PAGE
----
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The Man Who Went Into the West: The Life of R.S.Thomas Paperback – 1 Jul 2007

4.7 out of 5 stars 38 customer reviews

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Product details

  • Paperback: 336 pages
  • Publisher: Aurum Press Ltd; New Ed edition (1 July 2007)
  • Language: English
  • ISBN-10: 1845132505
  • ISBN-13: 978-1845132507
  • Product Dimensions: 12.9 x 2.3 x 19.7 cm
  • Average Customer Review: 4.7 out of 5 stars  See all reviews (38 customer reviews)
  • Amazon Bestsellers Rank: 172,978 in Books (See Top 100 in Books)

Product Description

Review

‘A biography touched by genius’

(Craig Brown Mail on Sunday)

‘A masterpiece’

(Daily Express)

‘Byron Rogers’ lively and affectionate biography… is unexpectedly, even riotously funny… Warm, perceptive, ruthless, gossipy and admiring’

(Rowan Williams, Archbishop of Canterbury The Sunday Times)

‘This book ought to win every award for which it is eligible’

(Andrew Martin Sunday Telegraph)

About the Author

Byron Rogers is a Welsh journalist, essayist and biographer. He has contributed to The Times, the Sunday Telegraph and the Guardian, and was once a speech writer for the Prince of Wales. He is also author of seven books published by Aurum, including: An Audience With an Elephant, one of several collections of his journalism; The Man Who Went into the West, a critically acclaimed biography of the iconic twentieth century Welsh poet, R. S. Thomas, which was awarded the James Tait Black Prize for Biography in 2007; and The Last Englishman, a biography of the quintessential Englishman and celebrated novelist J.L. Carr. Me: The Authorised Biography, was published in 2009. His most recent book is Three Journeys. He currently lives in Northamptonshire and Carmarthen.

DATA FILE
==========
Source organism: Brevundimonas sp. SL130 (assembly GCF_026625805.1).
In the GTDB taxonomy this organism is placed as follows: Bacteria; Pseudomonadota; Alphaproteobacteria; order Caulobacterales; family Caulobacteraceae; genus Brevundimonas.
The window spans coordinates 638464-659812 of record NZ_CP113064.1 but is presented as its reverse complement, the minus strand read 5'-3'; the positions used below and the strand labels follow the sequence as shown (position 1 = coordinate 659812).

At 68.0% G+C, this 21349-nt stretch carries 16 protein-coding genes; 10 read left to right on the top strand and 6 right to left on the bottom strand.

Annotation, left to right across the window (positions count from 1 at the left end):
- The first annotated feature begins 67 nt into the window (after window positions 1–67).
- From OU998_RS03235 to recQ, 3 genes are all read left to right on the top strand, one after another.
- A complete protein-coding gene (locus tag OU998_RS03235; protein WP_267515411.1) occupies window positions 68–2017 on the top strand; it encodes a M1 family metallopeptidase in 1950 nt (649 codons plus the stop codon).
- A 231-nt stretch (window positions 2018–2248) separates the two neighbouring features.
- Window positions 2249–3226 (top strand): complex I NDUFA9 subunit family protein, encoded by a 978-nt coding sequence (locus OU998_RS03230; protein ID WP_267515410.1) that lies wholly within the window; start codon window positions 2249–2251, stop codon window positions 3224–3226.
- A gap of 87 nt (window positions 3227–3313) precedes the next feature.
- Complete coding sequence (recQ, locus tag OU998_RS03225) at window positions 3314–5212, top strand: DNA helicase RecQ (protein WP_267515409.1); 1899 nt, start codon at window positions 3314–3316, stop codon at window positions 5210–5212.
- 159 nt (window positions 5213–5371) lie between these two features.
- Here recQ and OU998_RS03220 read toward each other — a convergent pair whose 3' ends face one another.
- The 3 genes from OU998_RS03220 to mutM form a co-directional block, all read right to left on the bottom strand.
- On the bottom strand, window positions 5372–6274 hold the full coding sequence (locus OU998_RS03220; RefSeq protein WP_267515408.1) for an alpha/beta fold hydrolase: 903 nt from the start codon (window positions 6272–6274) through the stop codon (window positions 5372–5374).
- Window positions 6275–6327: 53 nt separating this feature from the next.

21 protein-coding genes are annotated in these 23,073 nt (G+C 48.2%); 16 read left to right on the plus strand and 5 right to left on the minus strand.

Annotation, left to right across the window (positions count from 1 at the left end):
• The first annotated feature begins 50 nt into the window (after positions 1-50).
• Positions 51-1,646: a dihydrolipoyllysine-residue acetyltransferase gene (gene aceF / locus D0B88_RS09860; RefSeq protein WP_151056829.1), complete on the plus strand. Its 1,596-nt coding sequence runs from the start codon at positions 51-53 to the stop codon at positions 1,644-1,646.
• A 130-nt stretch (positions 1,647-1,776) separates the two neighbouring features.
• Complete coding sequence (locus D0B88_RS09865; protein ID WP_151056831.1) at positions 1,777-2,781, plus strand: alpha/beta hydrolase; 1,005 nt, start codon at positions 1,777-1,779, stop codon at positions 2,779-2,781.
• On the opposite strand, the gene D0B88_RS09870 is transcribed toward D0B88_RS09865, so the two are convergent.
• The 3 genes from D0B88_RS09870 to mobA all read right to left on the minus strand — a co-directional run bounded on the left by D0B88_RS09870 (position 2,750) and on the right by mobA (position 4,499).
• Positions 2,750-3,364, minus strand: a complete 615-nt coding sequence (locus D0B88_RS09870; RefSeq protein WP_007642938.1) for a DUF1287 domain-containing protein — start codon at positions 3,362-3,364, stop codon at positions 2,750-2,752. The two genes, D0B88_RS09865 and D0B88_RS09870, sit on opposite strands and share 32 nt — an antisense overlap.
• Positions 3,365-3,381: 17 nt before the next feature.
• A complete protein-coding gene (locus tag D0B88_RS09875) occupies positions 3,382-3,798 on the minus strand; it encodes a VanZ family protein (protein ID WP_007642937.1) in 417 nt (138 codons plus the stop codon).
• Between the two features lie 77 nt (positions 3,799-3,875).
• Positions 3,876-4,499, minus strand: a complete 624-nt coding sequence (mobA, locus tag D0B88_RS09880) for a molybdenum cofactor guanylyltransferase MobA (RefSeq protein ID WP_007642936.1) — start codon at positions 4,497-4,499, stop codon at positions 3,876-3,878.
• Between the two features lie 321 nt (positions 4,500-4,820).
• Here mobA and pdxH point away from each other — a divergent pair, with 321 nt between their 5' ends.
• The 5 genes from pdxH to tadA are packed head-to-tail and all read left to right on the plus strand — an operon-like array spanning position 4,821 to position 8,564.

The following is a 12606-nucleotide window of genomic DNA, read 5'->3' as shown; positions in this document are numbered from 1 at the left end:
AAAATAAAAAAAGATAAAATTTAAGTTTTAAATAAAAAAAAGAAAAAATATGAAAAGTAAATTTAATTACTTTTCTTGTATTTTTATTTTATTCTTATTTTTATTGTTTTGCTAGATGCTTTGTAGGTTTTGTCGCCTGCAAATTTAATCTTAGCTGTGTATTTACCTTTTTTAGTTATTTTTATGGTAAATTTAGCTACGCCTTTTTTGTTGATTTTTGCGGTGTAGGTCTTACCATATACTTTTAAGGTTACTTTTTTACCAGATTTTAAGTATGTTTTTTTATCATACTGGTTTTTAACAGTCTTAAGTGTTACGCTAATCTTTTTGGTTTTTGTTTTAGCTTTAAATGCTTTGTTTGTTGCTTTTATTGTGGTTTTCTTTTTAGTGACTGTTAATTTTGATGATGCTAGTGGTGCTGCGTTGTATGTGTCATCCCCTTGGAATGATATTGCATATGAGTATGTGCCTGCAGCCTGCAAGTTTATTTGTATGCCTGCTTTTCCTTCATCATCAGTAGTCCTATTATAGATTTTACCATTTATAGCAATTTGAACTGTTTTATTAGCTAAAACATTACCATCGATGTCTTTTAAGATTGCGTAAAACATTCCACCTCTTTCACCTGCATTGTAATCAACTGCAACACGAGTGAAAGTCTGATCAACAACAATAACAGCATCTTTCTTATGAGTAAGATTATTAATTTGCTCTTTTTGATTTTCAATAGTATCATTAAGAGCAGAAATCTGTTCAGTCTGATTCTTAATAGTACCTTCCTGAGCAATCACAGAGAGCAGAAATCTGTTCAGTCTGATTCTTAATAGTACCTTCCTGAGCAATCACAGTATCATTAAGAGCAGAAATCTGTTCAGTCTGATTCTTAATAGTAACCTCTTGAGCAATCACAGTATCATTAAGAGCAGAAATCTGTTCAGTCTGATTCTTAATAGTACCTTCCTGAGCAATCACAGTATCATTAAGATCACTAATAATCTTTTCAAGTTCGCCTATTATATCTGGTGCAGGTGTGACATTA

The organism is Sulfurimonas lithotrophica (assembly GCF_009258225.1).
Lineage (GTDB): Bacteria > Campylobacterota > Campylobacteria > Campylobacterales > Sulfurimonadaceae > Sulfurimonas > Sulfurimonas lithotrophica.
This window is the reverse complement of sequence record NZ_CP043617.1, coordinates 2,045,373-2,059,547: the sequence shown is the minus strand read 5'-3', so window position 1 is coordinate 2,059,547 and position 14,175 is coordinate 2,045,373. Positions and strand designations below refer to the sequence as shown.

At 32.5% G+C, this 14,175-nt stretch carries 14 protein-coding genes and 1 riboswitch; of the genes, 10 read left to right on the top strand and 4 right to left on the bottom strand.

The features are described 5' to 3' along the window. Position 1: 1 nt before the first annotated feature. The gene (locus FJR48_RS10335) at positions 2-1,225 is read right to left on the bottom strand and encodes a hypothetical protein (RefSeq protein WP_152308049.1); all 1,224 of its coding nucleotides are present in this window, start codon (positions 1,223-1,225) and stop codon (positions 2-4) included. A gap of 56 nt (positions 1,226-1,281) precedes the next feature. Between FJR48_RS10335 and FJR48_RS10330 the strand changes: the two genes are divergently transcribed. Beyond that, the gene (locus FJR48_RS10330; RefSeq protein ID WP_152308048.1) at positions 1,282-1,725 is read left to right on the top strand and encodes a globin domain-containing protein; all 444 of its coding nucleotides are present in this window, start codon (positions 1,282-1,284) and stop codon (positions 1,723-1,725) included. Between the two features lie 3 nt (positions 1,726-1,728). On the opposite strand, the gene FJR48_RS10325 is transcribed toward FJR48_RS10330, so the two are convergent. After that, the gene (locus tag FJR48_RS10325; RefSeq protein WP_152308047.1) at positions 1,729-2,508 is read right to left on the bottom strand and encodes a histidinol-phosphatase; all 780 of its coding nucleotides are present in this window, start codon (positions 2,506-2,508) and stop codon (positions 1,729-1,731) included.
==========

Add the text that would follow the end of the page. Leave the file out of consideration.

Customer Reviews

4.7 out of 5 stars
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Top Customer Reviews

Format: Hardcover
It's fair to say that Welsh priest and poet, RS Thomas (1913 - 2000), the oft-called `Ogre of Wales', was a man who drew strong and contradictory responses from those around him. While his literary executor, Professor Meurig Wynn Thomas wrote of him as `the Alexander Solzhenitsyn of Wales' in light of his habitual challenge to the Welsh conscience, Philip Larkin, in letters, referred to him as `Arsewipe Thomas'.

In this truly compulsive and often very funny biography, Byron Rogers goes way beyond the previously documented Thomas, the man who raged against the evils of domestic appliances and who refused to have even a refrigerator in his house because of the noise it made, who spent years with his artist wife, Elsi, while barely speaking to her, who ranted from the pulpit at his parishioners, but who would hide behind hedges rather than speak to them if he encountered them in the open.

Here we see Thomas in his many paradoxes - the Christian pacifist who nonetheless supported Welsh Nationalism and the firebombing of English holiday cottages in the 1980s - (what is one death against the death of the whole Welsh nation?) for instance, the man who despite his cut glass Oxford English tones, and the private English education he gave his son, only stopped `going West' in his quest for Welshness when he met the sea at Aberdaron in 1967, `thinking, to use his own image, to kiss the feet of the Welsh rainbow'.

Despite the paradoxes, and Thomas himself was well aware of them, he was a poet of immense, sometimes breathtaking talent, and in this delightful and very `human' biography, Byron Rogers brings us to a far greater understanding of the man and his passions. To read it is to be suffused with a sudden and urgent desire to revisit and reassess the work of this `barmy old coot'.

Zoe King - Cadenza magazine
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Format: Hardcover